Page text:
Jasmine Lee became the first naturalized Korean citizen, and is now a member of the South Korean National Assembly, also the first foreign-born woman to do so. You can read about her amazing accomplishments here and here. One of the most amazing things I learned from reading about Jasmine Lee and the increasingly diverse Korea is that now Korea recognizes dual citizenship, something that Japan has yet to do.

Jasmine Lee – The first naturalized Korean citizen

The ability to hold dual citizenship is extremely important to those who are born to parents of different nationalities and also to those who wish to live long term in another country but do not wish to give up allegiance to their home country. I have many friends who have discussed with me how difficult it is being half Japanese and how a big concern for them is the fact that once they are of a certain age, the government might ask them to choose which passport they wish to hold and which to give up.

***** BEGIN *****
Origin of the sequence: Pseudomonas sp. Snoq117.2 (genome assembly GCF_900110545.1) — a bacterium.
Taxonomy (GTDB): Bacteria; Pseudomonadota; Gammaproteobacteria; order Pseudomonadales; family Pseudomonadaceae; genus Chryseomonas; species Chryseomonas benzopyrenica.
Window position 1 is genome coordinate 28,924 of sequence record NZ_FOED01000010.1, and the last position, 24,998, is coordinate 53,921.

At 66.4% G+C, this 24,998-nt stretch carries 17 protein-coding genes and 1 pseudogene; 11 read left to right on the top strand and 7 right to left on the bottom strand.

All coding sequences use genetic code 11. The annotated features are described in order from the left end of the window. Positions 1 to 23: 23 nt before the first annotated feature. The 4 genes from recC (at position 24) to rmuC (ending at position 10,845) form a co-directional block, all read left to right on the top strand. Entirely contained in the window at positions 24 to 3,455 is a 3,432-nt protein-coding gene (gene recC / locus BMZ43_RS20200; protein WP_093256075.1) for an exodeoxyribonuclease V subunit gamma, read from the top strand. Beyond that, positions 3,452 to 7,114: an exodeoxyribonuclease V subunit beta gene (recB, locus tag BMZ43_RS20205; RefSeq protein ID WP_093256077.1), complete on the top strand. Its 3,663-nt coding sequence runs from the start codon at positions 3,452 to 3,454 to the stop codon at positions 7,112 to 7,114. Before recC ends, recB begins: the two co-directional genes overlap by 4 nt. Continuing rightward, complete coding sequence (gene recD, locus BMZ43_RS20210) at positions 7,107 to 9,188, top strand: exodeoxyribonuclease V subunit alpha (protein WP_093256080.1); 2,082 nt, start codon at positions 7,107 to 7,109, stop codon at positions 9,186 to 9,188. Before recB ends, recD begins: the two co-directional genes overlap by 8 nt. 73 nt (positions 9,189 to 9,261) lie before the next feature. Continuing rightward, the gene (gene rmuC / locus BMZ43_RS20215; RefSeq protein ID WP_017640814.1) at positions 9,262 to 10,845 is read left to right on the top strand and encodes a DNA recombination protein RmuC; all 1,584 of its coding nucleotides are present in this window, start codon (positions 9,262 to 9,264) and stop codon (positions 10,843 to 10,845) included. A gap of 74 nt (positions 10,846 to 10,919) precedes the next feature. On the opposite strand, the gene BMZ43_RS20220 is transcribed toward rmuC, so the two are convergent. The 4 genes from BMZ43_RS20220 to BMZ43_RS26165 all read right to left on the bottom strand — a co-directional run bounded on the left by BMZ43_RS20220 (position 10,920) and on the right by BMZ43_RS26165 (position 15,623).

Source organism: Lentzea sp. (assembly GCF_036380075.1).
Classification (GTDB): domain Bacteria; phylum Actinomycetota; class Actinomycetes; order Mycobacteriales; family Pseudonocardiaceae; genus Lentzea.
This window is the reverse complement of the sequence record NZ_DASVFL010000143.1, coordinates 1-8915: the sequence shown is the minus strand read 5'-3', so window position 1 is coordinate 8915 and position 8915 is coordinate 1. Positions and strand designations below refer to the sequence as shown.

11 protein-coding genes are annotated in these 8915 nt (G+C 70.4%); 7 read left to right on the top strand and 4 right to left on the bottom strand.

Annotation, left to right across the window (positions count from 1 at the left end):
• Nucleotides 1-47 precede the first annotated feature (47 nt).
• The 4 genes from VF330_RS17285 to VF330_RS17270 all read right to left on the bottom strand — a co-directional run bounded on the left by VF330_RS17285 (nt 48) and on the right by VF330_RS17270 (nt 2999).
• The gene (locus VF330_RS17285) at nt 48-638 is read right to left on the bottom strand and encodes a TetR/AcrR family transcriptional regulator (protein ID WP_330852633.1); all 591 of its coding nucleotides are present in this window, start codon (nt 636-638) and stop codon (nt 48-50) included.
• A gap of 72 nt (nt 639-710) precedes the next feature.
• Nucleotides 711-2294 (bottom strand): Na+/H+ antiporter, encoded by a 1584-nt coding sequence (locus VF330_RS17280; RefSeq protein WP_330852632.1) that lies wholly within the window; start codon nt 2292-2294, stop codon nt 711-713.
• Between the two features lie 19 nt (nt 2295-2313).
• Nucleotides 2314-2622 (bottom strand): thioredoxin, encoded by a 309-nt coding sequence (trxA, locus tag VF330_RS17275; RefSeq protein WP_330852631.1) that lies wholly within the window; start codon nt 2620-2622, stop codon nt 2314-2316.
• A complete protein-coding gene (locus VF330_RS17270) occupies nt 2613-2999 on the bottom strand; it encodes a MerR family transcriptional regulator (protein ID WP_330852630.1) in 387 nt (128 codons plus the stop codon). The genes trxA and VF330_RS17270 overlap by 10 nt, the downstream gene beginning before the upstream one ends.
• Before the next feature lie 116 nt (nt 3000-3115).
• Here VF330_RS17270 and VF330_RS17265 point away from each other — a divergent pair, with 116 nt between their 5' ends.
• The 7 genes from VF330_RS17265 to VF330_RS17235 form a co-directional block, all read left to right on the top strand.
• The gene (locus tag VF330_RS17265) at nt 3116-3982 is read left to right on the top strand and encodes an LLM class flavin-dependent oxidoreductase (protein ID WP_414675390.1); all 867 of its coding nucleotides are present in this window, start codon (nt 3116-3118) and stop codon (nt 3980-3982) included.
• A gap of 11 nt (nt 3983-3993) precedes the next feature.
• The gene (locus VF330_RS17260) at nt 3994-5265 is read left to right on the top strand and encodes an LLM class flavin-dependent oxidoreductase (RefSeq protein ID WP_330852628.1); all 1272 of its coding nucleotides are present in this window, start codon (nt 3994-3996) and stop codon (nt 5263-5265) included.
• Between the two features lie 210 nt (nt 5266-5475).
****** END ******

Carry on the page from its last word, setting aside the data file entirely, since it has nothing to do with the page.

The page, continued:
One such story is featured on Asahi Shimbun here. It is both exciting to see South Korea make strides in diversity by changing immigration laws and becoming more accepting of international marriages. Japan has a long way to go if it wants to catch up with South Korea on these fronts, but I think it must. Japan has kept it’s doors shut for so long that they don’t see the point in opening them sometimes. Many still protest against Koreans living in Japan, despite the fact that so many of them were born and raised in Japan and sometimes consider themselves Japanese.